WITH THE GJM heading towards a divided house, Jan Andolan Party president Harka Bahadur Chhetri on Saturday claimed that a “weak GJM is better for the Gorkhaland movement than a strong one”. Chhetri, one of GJM’s most strident critics and its former spokesperson, claimed that the party had called an indefinite shutdown in the Darjeeling Hills only to improve its dwindling public support.
The statement comes a day after GJM chief Bimal Gurung expelled party chief coordinator Binay Tamang and central committee member Anit Thapa for calling off the indefinite shutdown till September 12, following a meeting between Chief Minister Mamata Banerjee and Hill parties on August 29.
“I don’t believe this was a movement for a separate state at all. This was never the right strategy… calling an indefinite strike. It’s playing with people’s sentiments. Do people really believe that by holding a strike endlessly, they will get a separate state? What has happened is very simple — GJM found the ground slipping from under its feet and that it was losing public support. This strike was a reaction to it… to stall this loss of popularity, instill fear in the people and to paralyse the political functioning of all other parties,” Chhetri told The Indian Express.
“The GJM pleaded with Delhi to invite them (for talks) but Delhi sent them back to Kolkata. When it comes to Binay Tamang’s expulsion, he had started getting a lot of attention… this made Bimal Gurung insecure… this is what I feel… this happens in one-man parties like GJM. Since they feared that he was emerging as an alternate leader, they decided to discredit him. Anit Thapa has a huge support in Kurseong. So, he was also a threat,” he added.
“I feel that it is better that a party like GJM declines. Even with the Gorkhaland Territorial Administration, which was a great tool, a lot could have been done, like development of the Hills, but it could not happen,” said Chhetri.
Detractors of GJM said that besides the expulsions, contradictory statements made by Gurung has also thrown the Gorkhaland movement and the people of the Hills in turmoil.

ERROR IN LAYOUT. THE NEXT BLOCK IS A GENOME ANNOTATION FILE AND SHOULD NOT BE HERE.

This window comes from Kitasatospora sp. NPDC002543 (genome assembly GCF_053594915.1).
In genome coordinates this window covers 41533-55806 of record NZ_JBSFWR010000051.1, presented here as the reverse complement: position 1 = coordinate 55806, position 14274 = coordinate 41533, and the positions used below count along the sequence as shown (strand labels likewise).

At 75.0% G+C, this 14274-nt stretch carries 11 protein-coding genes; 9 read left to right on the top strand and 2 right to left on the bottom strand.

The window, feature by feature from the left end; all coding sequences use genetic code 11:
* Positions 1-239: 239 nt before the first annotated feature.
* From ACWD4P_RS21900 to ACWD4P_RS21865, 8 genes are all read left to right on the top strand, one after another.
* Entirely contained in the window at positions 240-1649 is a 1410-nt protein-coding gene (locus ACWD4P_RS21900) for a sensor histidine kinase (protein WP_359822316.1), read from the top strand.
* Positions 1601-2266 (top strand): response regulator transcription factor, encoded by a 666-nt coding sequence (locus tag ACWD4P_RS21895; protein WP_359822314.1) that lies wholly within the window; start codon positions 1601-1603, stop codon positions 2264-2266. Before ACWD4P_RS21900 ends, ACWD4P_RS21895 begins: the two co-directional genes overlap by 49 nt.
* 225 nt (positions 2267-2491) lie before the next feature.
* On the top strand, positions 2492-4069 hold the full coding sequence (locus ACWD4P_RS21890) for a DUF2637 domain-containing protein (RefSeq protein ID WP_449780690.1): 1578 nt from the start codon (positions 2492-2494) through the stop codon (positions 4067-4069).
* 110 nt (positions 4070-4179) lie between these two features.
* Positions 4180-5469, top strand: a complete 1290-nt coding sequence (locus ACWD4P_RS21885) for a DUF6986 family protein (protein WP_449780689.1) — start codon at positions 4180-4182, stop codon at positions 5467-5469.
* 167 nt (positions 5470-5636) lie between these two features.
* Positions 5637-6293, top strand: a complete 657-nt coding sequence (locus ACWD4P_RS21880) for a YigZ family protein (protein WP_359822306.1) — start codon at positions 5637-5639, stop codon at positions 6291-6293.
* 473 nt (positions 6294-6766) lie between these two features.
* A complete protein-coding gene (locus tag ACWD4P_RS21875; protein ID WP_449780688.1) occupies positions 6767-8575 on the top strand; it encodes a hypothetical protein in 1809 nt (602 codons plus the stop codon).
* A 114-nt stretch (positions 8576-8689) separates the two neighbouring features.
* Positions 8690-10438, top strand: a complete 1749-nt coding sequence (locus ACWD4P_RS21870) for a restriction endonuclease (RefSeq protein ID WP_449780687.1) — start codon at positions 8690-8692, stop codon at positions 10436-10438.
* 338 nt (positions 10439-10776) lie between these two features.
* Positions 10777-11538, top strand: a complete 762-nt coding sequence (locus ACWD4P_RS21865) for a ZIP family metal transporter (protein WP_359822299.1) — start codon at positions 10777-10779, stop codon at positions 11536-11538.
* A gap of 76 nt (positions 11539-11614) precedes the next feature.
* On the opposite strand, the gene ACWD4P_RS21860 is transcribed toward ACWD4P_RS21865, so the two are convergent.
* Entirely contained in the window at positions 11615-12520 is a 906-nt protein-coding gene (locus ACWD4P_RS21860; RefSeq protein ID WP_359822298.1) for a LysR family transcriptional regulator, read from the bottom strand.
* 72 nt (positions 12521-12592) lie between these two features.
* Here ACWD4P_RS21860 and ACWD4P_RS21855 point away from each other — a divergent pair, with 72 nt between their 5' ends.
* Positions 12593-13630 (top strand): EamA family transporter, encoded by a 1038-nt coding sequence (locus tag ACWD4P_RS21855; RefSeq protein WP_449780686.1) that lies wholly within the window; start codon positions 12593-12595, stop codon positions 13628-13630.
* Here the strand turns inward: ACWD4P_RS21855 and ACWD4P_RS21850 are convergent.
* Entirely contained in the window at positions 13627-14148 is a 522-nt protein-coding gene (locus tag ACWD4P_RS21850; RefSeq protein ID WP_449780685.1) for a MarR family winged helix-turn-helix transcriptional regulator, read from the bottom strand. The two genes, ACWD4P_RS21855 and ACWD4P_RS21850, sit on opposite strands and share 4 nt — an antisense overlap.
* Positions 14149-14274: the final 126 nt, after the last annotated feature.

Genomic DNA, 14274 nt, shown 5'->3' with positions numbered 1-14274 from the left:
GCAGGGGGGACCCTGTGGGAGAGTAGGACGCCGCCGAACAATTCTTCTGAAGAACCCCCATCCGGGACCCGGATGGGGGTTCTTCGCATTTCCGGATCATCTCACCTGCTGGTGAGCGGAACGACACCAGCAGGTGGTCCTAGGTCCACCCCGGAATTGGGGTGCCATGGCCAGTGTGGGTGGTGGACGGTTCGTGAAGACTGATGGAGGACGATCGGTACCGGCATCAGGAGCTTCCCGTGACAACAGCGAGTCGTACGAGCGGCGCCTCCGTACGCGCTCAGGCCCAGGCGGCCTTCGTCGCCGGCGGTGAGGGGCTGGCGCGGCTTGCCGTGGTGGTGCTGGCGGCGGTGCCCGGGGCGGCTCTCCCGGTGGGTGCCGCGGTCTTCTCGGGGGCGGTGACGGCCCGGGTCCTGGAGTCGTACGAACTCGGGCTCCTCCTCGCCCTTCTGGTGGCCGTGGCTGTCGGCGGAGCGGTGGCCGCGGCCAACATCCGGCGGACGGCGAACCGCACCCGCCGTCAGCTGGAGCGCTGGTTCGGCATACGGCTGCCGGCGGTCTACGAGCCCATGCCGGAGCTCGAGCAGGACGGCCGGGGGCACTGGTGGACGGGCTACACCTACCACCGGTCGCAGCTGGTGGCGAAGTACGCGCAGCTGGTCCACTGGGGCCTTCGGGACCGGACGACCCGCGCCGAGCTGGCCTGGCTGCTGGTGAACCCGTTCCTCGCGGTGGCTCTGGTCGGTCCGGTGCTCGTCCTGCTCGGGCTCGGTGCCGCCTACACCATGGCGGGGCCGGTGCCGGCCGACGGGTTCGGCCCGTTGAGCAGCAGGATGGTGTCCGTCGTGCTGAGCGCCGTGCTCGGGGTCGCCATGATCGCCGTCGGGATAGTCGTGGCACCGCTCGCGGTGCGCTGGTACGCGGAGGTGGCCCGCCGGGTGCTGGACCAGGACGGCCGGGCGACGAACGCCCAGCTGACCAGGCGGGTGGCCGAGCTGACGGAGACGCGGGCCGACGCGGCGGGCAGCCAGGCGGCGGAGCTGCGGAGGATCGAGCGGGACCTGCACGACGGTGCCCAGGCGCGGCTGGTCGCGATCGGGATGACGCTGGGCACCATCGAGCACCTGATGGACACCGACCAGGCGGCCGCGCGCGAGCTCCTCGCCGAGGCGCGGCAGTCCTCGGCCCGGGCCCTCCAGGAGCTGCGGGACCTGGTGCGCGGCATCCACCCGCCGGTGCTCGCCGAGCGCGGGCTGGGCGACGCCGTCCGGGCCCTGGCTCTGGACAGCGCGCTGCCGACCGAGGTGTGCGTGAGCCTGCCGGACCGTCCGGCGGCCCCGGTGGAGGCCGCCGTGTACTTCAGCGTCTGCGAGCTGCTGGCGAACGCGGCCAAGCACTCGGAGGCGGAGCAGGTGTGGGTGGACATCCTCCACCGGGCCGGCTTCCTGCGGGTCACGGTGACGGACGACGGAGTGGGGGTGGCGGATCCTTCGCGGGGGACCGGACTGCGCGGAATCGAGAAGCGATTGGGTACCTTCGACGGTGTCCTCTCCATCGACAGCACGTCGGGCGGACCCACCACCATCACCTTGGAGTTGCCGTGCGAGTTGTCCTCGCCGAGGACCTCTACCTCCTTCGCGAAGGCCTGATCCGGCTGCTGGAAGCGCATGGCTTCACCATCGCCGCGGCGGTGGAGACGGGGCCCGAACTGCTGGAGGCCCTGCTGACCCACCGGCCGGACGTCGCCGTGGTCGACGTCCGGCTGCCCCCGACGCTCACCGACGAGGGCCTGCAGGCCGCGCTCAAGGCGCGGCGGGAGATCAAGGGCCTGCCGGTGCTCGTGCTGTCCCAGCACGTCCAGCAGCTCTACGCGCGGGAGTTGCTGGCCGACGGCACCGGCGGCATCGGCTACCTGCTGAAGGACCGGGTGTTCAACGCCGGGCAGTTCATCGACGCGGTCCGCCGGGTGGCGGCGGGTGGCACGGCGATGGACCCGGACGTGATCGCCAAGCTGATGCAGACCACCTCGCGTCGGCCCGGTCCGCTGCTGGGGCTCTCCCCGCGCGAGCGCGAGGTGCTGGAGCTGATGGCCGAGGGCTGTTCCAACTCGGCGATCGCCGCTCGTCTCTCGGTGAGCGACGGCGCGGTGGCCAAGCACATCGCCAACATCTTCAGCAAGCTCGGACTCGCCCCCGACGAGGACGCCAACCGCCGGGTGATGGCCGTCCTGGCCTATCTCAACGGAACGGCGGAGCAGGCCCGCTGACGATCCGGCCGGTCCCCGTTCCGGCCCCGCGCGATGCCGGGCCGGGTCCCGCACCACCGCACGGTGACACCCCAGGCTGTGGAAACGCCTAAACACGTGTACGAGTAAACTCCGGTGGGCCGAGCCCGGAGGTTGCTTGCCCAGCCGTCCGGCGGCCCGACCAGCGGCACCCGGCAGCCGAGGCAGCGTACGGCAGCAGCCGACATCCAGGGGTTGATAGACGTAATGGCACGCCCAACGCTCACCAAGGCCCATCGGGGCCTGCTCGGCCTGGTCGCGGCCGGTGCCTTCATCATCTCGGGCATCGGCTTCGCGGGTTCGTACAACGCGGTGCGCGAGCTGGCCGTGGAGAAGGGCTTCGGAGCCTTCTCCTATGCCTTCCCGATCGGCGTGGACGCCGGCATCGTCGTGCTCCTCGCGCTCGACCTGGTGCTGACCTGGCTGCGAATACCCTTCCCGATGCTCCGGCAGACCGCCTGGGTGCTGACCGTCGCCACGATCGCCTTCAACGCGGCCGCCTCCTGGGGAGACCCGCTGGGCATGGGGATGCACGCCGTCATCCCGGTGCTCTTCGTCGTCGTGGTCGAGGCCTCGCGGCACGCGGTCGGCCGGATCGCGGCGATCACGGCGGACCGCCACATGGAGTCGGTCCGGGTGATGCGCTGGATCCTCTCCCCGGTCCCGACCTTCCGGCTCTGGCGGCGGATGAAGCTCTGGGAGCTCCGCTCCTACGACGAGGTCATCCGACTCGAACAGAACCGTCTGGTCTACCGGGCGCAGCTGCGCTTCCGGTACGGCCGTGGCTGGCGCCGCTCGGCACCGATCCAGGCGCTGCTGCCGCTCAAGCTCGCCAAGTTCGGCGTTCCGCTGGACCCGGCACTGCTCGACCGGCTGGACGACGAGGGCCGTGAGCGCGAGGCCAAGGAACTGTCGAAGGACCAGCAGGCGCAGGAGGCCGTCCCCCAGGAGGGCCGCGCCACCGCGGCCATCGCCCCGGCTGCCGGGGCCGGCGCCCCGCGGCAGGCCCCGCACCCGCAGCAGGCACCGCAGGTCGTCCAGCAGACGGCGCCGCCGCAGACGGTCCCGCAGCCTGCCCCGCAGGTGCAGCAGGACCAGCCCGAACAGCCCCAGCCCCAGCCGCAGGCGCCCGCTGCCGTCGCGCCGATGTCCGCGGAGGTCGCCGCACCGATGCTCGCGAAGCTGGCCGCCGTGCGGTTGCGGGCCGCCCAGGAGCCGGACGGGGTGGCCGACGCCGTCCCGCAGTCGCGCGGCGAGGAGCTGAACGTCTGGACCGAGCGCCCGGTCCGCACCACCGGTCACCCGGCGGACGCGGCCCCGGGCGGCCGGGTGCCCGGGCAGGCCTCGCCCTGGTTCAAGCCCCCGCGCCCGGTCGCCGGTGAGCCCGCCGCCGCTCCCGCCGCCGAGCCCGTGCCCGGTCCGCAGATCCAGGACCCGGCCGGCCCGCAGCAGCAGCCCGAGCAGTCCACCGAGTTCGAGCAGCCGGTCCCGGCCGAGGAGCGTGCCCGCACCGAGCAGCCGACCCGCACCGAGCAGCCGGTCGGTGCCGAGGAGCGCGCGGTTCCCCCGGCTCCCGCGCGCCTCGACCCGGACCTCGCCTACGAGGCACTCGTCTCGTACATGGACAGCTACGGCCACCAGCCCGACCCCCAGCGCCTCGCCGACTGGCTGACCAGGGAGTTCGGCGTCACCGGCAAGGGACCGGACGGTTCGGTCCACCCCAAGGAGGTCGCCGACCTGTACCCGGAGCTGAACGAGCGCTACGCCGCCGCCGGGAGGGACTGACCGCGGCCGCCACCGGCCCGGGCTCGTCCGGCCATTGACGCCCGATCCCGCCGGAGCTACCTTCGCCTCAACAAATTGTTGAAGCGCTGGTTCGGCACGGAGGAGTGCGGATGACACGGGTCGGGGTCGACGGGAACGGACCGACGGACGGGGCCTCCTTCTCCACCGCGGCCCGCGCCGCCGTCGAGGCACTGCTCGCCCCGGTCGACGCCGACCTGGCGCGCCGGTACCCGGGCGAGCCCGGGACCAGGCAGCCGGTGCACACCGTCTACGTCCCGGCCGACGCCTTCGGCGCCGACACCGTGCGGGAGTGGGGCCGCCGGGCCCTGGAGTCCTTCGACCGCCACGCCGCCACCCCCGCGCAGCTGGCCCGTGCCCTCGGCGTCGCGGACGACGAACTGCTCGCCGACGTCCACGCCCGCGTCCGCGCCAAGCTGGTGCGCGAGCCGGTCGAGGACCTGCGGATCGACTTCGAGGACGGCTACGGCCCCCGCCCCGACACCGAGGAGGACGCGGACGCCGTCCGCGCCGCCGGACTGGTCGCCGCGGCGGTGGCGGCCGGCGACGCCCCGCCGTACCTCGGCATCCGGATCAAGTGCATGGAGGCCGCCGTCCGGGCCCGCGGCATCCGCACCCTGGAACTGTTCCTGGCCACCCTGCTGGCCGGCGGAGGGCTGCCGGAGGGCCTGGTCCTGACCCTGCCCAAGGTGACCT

For instance, after declaring that there was no point in attending a meeting with Mamata to initiate dialogue, the GJM, without informing the Gorkhaland Movement Coordination Committee (GMCC) — a common platform of Hill parties — released an unilateral statement that it will go to Kolkata even if other committee members do not. Then, after Tamang called off the indefinite strike in the Hills, Gurung announced that the bandh will continue.
“We have always been against strikes of any form. We have not called for the lifting of the indefinite strike, that is the GJM’s prerogative, but we have appealed to teachers and schools to start classes so that students don’t suffer,” Chhetri said.
The party, which had also attended the meeting with Mamata in Kolkata, held a a public meeting in Kalimpong on Saturday. “Confusion prevails among the people and among the allies as well. Bimal Gurung is regularly issuing contradictory statements… There are a lot of stakeholders in the movement, and such flip flops have thrown the political dialogue in turmoil. We are not sure what is happening. Is there a genuine crisis in GJM or is it mere strategy and theatrics?” asked a senior Gorkha leader.
GNLF spokesperson Neeraj Zimba said a meeting of GMCC will be called soon to clear the confusion. “We are talking to our allies and will be calling a meeting soon. This is the most important issue that needs to be sorted out right now. Who is the coordinator for the committee with the GJM having led the movement so far. Is it Bimal Gurung? Is it Binay Tamang? Which is the real GJM and which is the defacto GJM? There is a lot of confusion, and this confusion is fatal for the Gorkhaland movement. Forget the state government, how will the Centre know who to deal with or negotiate with?” he asked.